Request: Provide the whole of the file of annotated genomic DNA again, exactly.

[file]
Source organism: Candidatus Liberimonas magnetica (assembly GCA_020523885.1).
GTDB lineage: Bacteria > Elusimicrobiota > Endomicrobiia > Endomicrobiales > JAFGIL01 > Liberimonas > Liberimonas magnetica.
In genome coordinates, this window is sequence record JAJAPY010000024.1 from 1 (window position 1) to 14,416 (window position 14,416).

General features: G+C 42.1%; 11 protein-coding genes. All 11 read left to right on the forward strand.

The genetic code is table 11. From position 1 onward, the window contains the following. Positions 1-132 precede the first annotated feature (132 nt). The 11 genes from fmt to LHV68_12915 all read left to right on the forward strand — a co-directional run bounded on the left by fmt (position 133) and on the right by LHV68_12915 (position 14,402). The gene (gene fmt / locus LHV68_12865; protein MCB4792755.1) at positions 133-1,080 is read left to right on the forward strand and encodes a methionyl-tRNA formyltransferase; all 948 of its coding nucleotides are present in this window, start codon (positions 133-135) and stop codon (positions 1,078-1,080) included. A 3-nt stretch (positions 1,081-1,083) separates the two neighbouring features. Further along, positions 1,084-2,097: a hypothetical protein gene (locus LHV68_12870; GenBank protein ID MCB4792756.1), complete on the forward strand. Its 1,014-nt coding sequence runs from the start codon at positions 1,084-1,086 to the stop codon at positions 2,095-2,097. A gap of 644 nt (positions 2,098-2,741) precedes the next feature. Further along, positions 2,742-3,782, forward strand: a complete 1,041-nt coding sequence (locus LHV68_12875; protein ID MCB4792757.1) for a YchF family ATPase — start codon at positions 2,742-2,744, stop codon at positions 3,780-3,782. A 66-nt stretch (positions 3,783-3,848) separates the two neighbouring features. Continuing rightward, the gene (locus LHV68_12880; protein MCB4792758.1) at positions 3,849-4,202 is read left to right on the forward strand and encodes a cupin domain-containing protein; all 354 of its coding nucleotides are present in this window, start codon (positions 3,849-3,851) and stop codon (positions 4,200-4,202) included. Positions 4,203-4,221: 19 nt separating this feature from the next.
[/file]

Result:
Source organism: Candidatus Liberimonas magnetica (assembly GCA_020523885.1).
GTDB lineage: Bacteria > Elusimicrobiota > Endomicrobiia > Endomicrobiales > JAFGIL01 > Liberimonas > Liberimonas magnetica.
In genome coordinates, this window is sequence record JAJAPY010000024.1 from 1 (window position 1) to 14,416 (window position 14,416).

General features: G+C 42.1%; 11 protein-coding genes. All 11 read left to right on the forward strand.

The genetic code is table 11. From position 1 onward, the window contains the following. Positions 1-132 precede the first annotated feature (132 nt). The 11 genes from fmt to LHV68_12915 all read left to right on the forward strand — a co-directional run bounded on the left by fmt (position 133) and on the right by LHV68_12915 (position 14,402). The gene (gene fmt / locus LHV68_12865; protein MCB4792755.1) at positions 133-1,080 is read left to right on the forward strand and encodes a methionyl-tRNA formyltransferase; all 948 of its coding nucleotides are present in this window, start codon (positions 133-135) and stop codon (positions 1,078-1,080) included. A 3-nt stretch (positions 1,081-1,083) separates the two neighbouring features. Further along, positions 1,084-2,097: a hypothetical protein gene (locus LHV68_12870; GenBank protein ID MCB4792756.1), complete on the forward strand. Its 1,014-nt coding sequence runs from the start codon at positions 1,084-1,086 to the stop codon at positions 2,095-2,097. A gap of 644 nt (positions 2,098-2,741) precedes the next feature. Further along, positions 2,742-3,782, forward strand: a complete 1,041-nt coding sequence (locus LHV68_12875; protein ID MCB4792757.1) for a YchF family ATPase — start codon at positions 2,742-2,744, stop codon at positions 3,780-3,782. A 66-nt stretch (positions 3,783-3,848) separates the two neighbouring features. Continuing rightward, the gene (locus LHV68_12880; protein MCB4792758.1) at positions 3,849-4,202 is read left to right on the forward strand and encodes a cupin domain-containing protein; all 354 of its coding nucleotides are present in this window, start codon (positions 3,849-3,851) and stop codon (positions 4,200-4,202) included. Positions 4,203-4,221: 19 nt separating this feature from the next.